I regret the passing of Christmas and the commercialism it has now become. Retail stores bank on the billions of dollars spent at Christmas time to shore up their balance sheets and make their profit and loss sheets acceptable, because consumer confidence around the world in recent years has been at an all-time low. The televisions blast their “spend big at Christmas Time” message at ever decreasing intervals during the rubbish programs broadcast by the TV stations, because this is not a TV Ratings period and they can get away with broadcasting the same “Christmas Specials” they have used for the last decade. I don’t know how many more times I can watch “The Griswalds”, “Polar Express”, “Uncle Buck” and the obligatory “Christmas Carols in the Park” broadcasts! Fireworks displays are in every town and village centre, sometimes in many places throughout cities and towns; the signage is out but the spirit feels low.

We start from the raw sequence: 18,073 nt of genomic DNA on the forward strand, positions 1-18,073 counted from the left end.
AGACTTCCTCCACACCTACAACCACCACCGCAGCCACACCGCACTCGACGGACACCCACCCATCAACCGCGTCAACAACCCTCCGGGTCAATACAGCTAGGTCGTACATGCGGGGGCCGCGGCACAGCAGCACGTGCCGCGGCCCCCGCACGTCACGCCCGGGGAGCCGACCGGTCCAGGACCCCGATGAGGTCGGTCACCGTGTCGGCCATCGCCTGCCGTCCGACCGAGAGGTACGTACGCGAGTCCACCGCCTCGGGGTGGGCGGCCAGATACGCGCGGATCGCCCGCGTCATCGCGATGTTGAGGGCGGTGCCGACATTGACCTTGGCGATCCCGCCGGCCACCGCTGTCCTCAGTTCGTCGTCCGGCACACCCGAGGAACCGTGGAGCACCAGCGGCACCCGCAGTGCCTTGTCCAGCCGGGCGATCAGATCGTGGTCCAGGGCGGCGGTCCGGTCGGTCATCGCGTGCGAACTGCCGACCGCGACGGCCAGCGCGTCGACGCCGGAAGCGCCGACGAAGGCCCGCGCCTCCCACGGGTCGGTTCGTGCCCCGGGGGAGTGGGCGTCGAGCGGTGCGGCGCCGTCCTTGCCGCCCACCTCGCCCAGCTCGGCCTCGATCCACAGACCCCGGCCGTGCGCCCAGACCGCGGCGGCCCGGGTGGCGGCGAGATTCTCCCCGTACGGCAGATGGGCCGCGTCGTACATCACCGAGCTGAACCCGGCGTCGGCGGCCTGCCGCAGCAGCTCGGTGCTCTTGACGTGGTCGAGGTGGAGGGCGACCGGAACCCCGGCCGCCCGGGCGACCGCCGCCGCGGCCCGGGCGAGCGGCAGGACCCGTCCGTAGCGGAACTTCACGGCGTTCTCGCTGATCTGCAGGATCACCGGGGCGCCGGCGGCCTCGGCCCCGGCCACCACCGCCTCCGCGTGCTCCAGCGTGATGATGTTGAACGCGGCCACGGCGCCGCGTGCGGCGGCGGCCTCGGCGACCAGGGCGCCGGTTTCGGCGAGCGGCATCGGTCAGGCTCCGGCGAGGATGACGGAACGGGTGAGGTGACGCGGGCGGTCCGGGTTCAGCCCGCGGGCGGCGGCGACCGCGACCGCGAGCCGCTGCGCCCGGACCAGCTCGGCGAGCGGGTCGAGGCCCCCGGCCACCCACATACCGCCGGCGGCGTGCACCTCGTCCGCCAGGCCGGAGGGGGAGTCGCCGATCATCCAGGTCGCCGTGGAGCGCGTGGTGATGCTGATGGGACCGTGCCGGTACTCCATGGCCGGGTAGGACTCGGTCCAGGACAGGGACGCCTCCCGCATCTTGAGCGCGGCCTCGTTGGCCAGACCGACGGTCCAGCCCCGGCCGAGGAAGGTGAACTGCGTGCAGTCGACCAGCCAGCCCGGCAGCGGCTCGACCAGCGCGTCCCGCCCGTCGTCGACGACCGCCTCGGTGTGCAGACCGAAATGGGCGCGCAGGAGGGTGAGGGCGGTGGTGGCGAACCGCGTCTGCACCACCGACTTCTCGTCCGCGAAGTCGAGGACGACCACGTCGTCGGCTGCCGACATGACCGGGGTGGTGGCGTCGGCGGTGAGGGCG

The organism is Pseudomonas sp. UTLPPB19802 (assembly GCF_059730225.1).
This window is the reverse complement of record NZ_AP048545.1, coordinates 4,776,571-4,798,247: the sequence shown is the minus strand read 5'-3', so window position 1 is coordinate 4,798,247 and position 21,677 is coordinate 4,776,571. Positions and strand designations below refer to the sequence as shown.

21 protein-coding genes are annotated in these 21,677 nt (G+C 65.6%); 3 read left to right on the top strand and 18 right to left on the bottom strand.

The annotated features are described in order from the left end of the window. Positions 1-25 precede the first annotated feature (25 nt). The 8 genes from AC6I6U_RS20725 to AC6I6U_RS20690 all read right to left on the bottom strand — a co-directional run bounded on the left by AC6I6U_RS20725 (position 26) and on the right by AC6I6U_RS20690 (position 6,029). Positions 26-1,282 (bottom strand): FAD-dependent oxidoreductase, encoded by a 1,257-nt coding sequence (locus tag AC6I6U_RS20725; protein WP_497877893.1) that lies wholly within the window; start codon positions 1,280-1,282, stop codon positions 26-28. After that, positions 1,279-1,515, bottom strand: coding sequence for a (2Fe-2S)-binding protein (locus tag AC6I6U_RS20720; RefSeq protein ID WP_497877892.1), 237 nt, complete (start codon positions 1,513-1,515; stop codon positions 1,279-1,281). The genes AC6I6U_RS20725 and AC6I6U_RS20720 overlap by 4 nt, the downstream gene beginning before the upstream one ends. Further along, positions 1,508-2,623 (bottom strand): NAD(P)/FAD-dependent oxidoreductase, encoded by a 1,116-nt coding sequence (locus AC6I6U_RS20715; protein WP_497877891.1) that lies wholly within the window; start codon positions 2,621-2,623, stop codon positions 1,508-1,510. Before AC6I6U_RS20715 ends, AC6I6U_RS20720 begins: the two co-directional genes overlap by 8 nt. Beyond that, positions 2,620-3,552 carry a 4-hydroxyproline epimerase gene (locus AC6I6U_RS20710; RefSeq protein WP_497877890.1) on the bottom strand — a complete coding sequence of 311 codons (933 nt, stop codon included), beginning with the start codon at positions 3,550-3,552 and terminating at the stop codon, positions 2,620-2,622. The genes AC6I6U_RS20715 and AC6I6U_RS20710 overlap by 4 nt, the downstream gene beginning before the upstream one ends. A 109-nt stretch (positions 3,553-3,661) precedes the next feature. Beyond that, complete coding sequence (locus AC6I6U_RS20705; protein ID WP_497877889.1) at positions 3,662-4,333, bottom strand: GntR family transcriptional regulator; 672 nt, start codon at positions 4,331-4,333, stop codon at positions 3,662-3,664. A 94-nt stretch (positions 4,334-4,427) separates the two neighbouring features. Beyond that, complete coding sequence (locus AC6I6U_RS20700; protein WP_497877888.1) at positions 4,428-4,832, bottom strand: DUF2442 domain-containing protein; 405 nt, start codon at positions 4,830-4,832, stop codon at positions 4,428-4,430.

Yes, I regret not having the family experiences we had as children for our Christmas each year. We all have to grow up and create our own lives, I understand that. But I miss the old spirit of Merry Christmas Wishes I grew up with.
Christmas for me was always about sharing with my loved ones, not trying to buy their loyalty or affection. The Christmas Spirit, if it only comes out once a year, is a lie. If it takes an event of this magnitude for anyone to say to another “I Love You”, then they are lying too.
Is there anything about the spirit of Christmas that should NOT apply EVERY day of the year?